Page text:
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GDPR compliance steps for Drupal Developers

30th May 2018

Nathan Page

Developer

The new GDPR laws are here, hurrah!

Having a number of developers handling databases from a number of client sites could easily be a nightmare, but we at ComputerMinds spent quite some time thinking about how to get and keep everybody safe and squeaky clean on the personal data front.

Here's a quick run-down of the key things to be aware of - and a pretty poster to help you keep it all in mind :)

Remove personal data from your system

  1. Review all databases on your computer, making sure to consider also those .sql dump files still sat in your downloads directory or your Recycle bin/trash.
  2. If there are databases that you need to keep on your system, then you must sanitize them by encrypting, anonymizing or removing personal data.
  3. Review all testing / UAT environments and ensure they're running off sanitized databases where possible.

Stay clean by using sanitized databases

Set up some _drush_sql_sync_sanitize() hooks to deal with personal data stored on your site. Then either have your Jenkins server use it to provide sanitized dumps, or ensure that your developers use it to sanitize databases immediately after importing.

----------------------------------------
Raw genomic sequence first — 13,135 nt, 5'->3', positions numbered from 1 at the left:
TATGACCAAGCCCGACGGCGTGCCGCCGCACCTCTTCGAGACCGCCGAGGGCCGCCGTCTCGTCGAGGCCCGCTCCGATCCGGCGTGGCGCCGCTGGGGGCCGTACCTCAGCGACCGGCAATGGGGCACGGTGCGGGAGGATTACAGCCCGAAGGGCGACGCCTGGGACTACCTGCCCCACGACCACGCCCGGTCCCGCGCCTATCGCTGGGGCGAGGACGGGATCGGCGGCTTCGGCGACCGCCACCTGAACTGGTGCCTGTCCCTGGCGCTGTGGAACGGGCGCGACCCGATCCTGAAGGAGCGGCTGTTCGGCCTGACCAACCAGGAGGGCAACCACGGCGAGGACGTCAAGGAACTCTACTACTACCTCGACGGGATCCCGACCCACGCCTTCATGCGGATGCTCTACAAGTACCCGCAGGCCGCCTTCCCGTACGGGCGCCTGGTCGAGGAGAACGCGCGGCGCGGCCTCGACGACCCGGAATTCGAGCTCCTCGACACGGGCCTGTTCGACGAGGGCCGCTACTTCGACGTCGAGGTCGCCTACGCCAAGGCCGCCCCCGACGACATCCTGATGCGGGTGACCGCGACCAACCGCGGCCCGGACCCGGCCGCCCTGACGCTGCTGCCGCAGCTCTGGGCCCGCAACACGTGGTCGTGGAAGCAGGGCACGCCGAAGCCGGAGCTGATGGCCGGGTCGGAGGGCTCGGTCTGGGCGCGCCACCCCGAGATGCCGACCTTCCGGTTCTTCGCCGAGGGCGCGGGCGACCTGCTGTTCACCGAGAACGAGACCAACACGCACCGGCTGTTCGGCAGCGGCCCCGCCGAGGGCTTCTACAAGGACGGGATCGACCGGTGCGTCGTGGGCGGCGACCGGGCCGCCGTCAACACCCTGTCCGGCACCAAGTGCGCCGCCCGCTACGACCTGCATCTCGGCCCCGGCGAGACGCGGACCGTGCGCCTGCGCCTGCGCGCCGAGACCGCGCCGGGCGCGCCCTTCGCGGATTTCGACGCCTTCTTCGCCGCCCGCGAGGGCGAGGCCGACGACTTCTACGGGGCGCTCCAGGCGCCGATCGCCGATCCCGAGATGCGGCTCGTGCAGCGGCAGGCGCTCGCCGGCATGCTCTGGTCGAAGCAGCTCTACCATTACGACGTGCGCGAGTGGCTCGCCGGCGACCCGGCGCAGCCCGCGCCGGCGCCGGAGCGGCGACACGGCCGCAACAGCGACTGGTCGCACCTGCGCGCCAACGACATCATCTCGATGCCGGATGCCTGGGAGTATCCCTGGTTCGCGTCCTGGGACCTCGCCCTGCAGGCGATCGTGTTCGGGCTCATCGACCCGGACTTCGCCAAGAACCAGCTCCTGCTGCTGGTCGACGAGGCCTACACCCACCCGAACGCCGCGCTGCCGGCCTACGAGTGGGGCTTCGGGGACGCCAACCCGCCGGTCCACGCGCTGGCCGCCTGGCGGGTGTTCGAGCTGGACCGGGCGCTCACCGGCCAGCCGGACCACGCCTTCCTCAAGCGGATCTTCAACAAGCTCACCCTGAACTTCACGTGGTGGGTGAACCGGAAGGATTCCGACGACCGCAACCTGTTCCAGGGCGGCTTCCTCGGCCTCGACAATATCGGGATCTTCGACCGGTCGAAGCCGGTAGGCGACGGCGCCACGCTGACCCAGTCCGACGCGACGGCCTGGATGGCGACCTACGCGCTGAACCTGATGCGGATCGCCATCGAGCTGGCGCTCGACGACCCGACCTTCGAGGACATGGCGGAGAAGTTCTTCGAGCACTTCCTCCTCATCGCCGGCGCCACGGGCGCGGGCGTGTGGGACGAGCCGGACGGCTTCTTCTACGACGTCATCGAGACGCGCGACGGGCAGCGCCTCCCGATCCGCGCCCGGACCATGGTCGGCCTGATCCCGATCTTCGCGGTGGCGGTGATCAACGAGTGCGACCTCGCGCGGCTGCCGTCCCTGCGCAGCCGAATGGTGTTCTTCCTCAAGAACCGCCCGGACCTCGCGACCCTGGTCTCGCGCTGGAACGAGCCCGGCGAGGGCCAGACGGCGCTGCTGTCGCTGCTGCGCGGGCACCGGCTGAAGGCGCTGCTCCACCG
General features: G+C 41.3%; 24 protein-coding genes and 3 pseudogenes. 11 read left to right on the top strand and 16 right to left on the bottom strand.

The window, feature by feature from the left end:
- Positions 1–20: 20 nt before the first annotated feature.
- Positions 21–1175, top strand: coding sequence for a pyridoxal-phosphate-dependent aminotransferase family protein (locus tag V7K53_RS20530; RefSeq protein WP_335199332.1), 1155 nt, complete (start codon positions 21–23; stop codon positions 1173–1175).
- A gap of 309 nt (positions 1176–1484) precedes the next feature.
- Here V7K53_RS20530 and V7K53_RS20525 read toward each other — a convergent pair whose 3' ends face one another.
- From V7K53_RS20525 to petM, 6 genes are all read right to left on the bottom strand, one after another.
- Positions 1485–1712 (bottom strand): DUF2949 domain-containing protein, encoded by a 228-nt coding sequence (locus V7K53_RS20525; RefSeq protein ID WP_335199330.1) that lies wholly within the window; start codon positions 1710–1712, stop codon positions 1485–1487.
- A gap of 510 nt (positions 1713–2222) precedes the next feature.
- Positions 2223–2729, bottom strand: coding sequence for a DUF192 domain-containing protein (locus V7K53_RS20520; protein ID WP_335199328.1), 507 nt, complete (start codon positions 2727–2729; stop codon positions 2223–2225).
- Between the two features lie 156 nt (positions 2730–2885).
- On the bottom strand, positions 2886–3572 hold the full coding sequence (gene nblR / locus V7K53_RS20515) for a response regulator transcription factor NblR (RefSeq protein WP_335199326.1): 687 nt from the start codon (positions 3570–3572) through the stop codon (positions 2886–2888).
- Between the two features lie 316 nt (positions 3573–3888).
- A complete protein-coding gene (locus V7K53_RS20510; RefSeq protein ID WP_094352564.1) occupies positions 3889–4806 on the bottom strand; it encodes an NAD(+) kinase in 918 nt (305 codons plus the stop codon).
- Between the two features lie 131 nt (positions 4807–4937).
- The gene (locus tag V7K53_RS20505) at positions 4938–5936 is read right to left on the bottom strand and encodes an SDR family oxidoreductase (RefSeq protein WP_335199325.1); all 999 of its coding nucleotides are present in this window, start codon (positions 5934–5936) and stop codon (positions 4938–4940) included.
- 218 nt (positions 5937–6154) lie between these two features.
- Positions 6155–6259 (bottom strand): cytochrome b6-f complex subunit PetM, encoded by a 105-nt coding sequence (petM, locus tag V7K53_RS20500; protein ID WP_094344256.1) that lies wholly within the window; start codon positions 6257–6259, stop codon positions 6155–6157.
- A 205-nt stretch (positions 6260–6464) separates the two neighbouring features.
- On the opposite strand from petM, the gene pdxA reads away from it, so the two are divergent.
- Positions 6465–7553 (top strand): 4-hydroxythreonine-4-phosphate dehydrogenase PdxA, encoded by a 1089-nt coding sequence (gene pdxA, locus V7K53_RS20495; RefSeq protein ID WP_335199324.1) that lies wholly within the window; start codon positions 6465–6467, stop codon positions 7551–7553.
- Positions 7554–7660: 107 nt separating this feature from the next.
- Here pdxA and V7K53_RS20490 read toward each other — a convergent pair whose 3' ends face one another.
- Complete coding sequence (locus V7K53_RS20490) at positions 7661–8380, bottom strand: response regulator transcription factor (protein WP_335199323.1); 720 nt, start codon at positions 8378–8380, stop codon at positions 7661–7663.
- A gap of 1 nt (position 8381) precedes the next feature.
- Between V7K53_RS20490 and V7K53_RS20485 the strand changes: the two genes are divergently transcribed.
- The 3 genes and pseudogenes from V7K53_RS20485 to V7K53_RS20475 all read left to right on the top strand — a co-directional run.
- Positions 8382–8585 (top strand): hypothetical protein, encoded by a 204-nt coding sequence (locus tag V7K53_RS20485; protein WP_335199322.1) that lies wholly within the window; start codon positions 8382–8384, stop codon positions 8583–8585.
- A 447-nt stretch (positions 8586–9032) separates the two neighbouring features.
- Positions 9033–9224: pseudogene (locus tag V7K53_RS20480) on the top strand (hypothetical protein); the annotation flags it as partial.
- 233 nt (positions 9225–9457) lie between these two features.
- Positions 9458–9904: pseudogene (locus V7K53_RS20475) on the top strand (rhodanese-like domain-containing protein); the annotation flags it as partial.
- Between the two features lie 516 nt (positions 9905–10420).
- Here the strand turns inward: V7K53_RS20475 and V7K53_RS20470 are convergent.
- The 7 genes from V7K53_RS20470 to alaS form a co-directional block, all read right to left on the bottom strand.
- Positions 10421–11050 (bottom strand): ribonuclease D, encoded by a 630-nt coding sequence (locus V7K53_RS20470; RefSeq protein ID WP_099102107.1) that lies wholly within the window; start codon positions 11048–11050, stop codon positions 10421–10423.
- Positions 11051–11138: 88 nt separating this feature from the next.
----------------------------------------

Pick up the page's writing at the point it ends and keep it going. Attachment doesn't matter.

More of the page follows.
When setting up your hook, make sure to consider things like:

  • User table - clear out email addresses, usernames etc.
  • Custom fields on users - names, telephone numbers etc. that you've added.
  • Webform / contact form submissions - make sure that your Webform / contact form data gets cleared out. Webform 7.12 and above has these hooks included, but it's good to double-check.
  • Commerce order table - you'll need to remove personal data from the commerce orders.
  • Commerce profile tables - make sure that the personal data in the profiles gets anonymized or removed.
  • Commerce payment gateway callback tables - these will have detailed payment transaction data, and absolutely must be cleared out.
  • URL aliases & redirects - by default Drupal sets up aliases for users' usernames, so you'll need to review those tables.
  • Comments - these usually have name, email and website fields that will need clearing out. But their body content may also have personal data in too, so you might be better off just binning the lot.
  • Watchdog / logging tables - these take up lots of space, so you probably don't want to export them off the live site anyway, but think seriously about the personal data inside if you do decide you want to import them elsewhere. Truncate recommended.
  • Cache tables - these can be huge, so you probably don't want to export them off the live site anyway, but think seriously about the personal data inside if you do decide you want to import them elsewhere. Truncate recommended.

This is certainly not a complete list, but we can't tell you what custom fun you've implemented on your site - so its' down to you to go check your tables!

Stay vigilant

  • Ensure future development environments and UAT/test environments are built using sanitized databases.
  • If you receive user data via email, immediately delete the email and attachments and reprimand the sender!
  • Talk to your clients about changes that need to be made to their sites.

The "GDPR and You" poster for developers, by ComputerMinds
PDF download link below!